|By Shawn Romanoski , Director of Radio Operations State of Maine Office of Information Technology
ST. JOHN VALLEY - On Wednesday, Feb. 25, during preparations for the Can-Am race, the only repeater capable of providing the necessary coverage ceased operating. As the radio system is the primary emergency channel for the race, .it was critical to get this back in operation prior to the Can-Am event.
The Deboullie Mountain repeater is located in the north Maine woods and is the most northern repeater in the State of Maine Department of Conservation radio communications system. DOC is a key player in the 250 mile Can-Am Crown International Sled Dog Races.
At 5:20 p.m., the Radio Operations staff within the State of Maine Office of Information Technology was notified that the system had failed. With the assistance of Ranger Lance Martin, contact was made with an aviation company in Fort Kent to schedule an early fly-by of the repeater site to check for a trail into the site and to verify that the solar panels were not visibly damaged or covered with snow. The report came back as: (1) no trails within 20 miles, (2) panels have no visible indication that would prevent operation, (3) antenna was in place, and (4) no signs of building damage.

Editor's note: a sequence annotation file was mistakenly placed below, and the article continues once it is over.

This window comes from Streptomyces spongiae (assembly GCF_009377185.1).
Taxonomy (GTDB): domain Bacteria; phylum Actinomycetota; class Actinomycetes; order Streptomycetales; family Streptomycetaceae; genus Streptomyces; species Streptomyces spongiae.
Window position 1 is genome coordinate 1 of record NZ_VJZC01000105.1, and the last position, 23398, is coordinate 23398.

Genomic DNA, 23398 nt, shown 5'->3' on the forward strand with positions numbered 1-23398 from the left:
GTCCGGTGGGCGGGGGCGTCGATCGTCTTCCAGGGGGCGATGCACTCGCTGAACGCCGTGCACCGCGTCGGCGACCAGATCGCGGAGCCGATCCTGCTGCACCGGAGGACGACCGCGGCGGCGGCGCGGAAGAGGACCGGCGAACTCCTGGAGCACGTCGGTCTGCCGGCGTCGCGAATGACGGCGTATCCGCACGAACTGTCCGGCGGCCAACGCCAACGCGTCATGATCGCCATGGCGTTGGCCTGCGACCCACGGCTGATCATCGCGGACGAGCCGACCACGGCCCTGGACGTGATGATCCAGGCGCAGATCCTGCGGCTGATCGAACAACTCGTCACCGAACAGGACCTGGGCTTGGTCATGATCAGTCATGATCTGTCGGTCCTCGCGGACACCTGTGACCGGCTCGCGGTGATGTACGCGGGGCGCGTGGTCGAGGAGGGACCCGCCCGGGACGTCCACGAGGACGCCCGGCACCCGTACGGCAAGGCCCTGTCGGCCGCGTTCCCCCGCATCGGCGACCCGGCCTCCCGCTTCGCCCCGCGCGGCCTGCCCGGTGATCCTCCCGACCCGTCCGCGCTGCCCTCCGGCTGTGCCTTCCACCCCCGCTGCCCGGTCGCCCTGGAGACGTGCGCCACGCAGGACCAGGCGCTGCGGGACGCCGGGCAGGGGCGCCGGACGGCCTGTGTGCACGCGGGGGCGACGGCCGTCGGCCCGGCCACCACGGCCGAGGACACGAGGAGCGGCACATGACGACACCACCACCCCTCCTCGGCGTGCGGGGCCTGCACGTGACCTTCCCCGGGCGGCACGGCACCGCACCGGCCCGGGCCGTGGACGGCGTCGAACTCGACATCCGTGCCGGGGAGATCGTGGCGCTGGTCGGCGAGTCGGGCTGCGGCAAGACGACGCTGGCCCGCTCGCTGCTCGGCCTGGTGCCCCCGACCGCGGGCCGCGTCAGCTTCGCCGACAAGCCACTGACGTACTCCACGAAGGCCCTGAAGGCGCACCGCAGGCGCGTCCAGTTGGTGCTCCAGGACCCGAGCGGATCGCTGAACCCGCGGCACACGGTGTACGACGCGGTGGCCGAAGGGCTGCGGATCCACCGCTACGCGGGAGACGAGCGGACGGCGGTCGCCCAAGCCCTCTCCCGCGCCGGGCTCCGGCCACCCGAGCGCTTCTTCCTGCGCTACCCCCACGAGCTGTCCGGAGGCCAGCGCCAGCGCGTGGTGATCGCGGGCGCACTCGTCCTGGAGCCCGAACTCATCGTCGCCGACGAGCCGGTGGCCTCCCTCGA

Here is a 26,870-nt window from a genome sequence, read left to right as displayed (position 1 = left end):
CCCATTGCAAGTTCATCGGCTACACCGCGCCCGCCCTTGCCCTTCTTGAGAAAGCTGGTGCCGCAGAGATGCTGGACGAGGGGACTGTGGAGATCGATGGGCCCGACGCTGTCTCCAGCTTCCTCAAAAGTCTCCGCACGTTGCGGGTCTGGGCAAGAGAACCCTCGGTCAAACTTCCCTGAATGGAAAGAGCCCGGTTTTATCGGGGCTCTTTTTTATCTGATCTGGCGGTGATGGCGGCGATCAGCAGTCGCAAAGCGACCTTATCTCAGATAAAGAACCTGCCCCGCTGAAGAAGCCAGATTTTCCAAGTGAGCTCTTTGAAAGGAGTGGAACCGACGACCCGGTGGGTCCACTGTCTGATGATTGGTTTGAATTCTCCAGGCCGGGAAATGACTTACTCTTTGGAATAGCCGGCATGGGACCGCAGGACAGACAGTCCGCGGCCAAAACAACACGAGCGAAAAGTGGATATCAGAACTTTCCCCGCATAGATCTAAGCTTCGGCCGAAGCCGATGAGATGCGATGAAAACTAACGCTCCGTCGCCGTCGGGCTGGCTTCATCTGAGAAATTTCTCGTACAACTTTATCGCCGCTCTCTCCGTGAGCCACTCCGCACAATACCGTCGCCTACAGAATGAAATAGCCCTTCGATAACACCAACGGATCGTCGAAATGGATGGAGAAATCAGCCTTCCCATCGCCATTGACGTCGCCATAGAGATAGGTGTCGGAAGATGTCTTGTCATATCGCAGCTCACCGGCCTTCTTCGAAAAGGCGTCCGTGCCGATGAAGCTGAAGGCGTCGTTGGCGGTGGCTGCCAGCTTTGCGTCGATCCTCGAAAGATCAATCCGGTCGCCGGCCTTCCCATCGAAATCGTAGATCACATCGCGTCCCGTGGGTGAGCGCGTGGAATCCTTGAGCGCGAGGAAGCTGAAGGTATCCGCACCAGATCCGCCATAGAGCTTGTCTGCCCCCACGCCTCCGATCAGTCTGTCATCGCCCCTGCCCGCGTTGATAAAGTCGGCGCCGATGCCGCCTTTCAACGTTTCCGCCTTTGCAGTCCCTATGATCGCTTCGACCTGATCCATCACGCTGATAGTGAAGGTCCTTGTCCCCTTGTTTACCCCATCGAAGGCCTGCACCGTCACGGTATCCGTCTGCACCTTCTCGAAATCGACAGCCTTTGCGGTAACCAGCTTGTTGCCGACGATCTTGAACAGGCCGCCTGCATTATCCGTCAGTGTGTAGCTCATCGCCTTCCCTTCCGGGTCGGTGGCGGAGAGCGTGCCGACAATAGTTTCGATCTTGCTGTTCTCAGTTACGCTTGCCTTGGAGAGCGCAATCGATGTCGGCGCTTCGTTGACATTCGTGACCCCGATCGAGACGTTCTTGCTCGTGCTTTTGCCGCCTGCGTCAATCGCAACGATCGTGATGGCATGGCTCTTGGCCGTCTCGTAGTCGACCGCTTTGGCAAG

Based on the report, the only transportation into the site was by helicopter Radio Services Director Shawn Romanoski requested the Huey helicopter from the Department of Conservation's' Maine Forest' Service fly three technicians to the difficult to maneuver site. John Covert, Mike Clary and Travis Swaim prepared a complete package
to replace all equipment and antennas if necessary. Due to the weather conditions, the technicians were advised to take enough equipment to spend the night in the event the helicopter was not able to return before sunset.
The technicians departed Old Town airport with pilots Chris Blackie and Shawn Rogers in Huey 945 at 11:30 a.m. and arrived at the site a little over an hour later. The deep snow left no access to the landing. zone, SO the pilots made several passes to determine the safest location to hover while the crew unloaded. The pilots made contact with the surface of the snow and maintained a hover while the technicians and equipment were cleared from beneath the rotors.
The technicians broke trails and shoveled their way into the communications site to discover the voltage regulator had failed. Tests were done on the battery system, the antenna and cable system, and the radio. All was operational with the exception of the voltage regulator, this was replaced and functional checks were performed. One hour after arriving at the site, the team listed the site as operational and requested via the Deboullie repeater for a pick-up by helicopter the team arrived back at the Old Town airport at approximately 4:30 p.m.
Thanks to the quick response from the SOM Information Technology Radio Operations staff, the 250 mile Irving Woodlands Can-Am Crown International Sled Dog Race events proceeded with an infrastructure that ensured the safety of the participants.